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HDFC Focused Large-cap: Switch

K. Venkatasubramanian
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In turbulent market conditions, funds focused on large-cap stocks are expected to be an appropriate bet, given their stable earnings visibility and business prospects. But the wrong choice of stocks and sectors or even a concentrated portfolio can lead to underperformance of large-cap funds as well.

In this light, investors can sell the units of HDFC Focused Large-cap owing to its weak performance over the past 3-4 years. They can consider switching over to HDFC Top 200, which is a more stable and stronger performer over the long-term.

Over the past one-, two- and three- year timeframes, HDFC Focused Large-cap has lagged its benchmark by 1-8 percentage points. The fund’s three year returns of 2.7 per cent compounded annually place it among the laggards in the large-cap fund space.

Sector choices hurt

HDFC Focused Large-cap delivered anaemic performances largely on account of the sector choices made in its portfolio.

The fund’s leading choice has always been banks. But the other top sectors that the scheme bet on were poor performers such as construction and software.

Also, the fund did not take any high exposure to consumer non-durables, which has been one of the best performing sectors over the past few years, thus limiting its ability to deliver strongly.

Stock selections too did not work, with laggards such as Jaiprakash Associates, Reliance Industries, JSPL and PGCIL finding their way in the portfolio. Also, mid-cap picks such as Simplex Infrastructures and Sadbhav Engineering too contributed to underperformance.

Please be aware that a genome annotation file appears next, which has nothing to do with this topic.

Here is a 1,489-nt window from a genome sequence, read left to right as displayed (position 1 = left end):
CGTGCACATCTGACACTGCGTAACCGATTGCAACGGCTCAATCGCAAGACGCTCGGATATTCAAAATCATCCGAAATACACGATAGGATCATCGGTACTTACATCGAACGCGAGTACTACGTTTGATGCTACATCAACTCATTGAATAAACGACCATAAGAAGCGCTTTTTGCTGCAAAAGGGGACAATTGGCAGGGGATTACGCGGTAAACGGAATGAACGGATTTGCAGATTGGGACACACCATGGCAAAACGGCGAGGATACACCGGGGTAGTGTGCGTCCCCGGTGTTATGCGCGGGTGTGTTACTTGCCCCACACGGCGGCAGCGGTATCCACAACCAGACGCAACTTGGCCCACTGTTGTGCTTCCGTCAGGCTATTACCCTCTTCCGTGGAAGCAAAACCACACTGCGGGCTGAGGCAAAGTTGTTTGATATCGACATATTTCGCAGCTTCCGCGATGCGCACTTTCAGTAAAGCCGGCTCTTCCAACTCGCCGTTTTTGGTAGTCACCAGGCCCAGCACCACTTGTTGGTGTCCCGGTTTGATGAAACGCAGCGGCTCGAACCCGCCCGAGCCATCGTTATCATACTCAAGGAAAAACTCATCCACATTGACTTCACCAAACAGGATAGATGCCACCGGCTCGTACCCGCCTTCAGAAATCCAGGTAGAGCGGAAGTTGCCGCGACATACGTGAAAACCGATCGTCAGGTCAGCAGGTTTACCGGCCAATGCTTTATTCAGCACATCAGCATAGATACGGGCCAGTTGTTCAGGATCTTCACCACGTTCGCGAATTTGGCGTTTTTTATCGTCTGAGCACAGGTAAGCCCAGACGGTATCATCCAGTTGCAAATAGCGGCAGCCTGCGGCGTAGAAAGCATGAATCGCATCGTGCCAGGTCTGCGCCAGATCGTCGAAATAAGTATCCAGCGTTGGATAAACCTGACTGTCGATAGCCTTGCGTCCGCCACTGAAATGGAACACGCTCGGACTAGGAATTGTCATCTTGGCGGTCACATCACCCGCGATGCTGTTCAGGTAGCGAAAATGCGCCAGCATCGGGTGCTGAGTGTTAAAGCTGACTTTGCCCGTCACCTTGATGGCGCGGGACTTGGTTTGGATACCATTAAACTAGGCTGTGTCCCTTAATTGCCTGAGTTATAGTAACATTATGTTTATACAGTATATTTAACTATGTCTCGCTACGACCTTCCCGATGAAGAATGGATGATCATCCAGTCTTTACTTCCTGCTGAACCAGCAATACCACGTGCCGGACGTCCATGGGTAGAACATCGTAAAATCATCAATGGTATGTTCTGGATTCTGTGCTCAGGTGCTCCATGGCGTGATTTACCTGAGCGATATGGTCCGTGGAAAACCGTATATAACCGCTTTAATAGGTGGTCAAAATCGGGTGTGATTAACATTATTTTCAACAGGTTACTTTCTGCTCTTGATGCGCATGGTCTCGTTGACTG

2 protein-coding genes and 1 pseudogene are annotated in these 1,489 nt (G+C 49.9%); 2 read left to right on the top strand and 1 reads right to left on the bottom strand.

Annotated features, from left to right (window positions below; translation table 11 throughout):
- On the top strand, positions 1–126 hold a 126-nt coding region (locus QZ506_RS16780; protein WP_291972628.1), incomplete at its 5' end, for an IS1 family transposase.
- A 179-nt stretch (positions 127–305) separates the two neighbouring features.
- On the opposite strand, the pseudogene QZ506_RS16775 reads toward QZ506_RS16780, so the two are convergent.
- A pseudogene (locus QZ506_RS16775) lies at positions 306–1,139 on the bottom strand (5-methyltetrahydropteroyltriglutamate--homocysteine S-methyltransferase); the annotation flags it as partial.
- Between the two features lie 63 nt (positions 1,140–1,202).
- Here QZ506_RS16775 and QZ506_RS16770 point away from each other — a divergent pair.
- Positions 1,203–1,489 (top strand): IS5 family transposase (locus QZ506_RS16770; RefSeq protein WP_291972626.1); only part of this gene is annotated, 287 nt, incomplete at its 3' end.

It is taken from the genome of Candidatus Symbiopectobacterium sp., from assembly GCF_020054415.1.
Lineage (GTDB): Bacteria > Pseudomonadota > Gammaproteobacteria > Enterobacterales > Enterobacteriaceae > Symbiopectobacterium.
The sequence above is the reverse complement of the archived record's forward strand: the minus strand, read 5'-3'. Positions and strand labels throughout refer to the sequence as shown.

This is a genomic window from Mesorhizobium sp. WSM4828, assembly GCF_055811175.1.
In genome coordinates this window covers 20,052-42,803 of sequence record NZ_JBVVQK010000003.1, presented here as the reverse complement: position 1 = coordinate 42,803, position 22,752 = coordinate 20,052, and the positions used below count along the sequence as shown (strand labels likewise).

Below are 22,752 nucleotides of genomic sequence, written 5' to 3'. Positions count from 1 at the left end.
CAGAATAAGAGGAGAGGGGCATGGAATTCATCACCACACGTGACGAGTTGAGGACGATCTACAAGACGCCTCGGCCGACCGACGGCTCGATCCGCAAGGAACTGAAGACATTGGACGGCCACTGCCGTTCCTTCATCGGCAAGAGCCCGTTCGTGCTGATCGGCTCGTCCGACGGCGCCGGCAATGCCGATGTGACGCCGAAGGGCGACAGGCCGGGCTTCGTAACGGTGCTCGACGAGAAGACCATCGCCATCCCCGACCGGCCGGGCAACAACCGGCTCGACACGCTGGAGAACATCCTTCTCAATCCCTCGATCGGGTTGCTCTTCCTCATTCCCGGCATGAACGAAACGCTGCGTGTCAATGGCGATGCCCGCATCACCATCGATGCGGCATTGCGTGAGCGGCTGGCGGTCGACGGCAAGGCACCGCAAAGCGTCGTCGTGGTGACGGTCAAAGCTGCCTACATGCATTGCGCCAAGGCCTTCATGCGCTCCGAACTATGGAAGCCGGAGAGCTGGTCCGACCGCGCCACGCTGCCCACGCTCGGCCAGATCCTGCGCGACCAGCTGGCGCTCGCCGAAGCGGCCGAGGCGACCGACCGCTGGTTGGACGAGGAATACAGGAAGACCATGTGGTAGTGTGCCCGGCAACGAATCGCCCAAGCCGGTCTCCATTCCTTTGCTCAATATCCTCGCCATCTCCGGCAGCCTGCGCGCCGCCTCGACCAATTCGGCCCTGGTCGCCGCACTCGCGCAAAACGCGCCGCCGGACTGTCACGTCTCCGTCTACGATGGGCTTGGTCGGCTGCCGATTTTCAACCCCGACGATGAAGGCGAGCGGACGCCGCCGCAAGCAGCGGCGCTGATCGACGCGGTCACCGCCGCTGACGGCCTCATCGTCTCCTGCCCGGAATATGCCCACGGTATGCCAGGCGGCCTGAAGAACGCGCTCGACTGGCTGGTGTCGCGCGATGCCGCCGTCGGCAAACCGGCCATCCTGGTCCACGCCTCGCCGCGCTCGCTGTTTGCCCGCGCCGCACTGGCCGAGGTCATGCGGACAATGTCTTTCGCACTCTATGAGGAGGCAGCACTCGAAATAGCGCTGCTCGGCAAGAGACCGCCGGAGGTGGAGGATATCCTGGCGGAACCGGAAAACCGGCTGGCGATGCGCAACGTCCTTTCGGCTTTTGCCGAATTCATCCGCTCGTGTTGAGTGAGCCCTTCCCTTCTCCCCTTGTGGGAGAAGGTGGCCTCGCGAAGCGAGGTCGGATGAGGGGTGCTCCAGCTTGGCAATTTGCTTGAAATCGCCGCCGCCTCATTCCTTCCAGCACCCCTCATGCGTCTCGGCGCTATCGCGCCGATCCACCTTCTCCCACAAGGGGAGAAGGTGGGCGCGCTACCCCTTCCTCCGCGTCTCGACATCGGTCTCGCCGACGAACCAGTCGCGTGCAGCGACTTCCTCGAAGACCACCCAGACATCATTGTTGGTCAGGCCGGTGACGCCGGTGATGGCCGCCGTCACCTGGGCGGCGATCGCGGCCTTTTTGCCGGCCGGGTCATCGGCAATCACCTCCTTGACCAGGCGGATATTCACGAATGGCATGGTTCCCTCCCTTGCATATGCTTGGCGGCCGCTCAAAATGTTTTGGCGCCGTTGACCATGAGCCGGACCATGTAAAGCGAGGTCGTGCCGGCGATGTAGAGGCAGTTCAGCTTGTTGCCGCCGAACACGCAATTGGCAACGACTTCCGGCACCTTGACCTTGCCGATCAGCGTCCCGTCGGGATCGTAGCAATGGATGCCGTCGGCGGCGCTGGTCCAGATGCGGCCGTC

Given that there are good alternatives from the HDFC stable itself, investors can consider exiting from HDFC Focused Large-cap and move over to HDFC Top 200.

Switching may help

HDFC Top 200, which predominantly focuses on large-cap stocks, has a track record of over 15 years and has been an excellent performer over the long term. The fund is suitable for being part of the core portfolio of investors with a moderate risk appetite.

The ideal way of investing in the fund would be to start an SIP (systematic investment plan) in the scheme and keep making contributions for a period of around five years at least.

In the last five years, the scheme has delivered compounded annual returns of 10.7 per cent, placing it among the top quartile of funds in the category.

The fund follows a ‘buy and hold’ strategy and does not churn its portfolio based on any short-term trends. But it does make suitable modifications over the long term and tends to participate in most protracted market rallies, while mostly containing downsides during falls.

Most of the stocks are from the Nifty basket, with a few others added from the BSE 100 and BSE 200 indices.

(This article was published on June 22, 2013)
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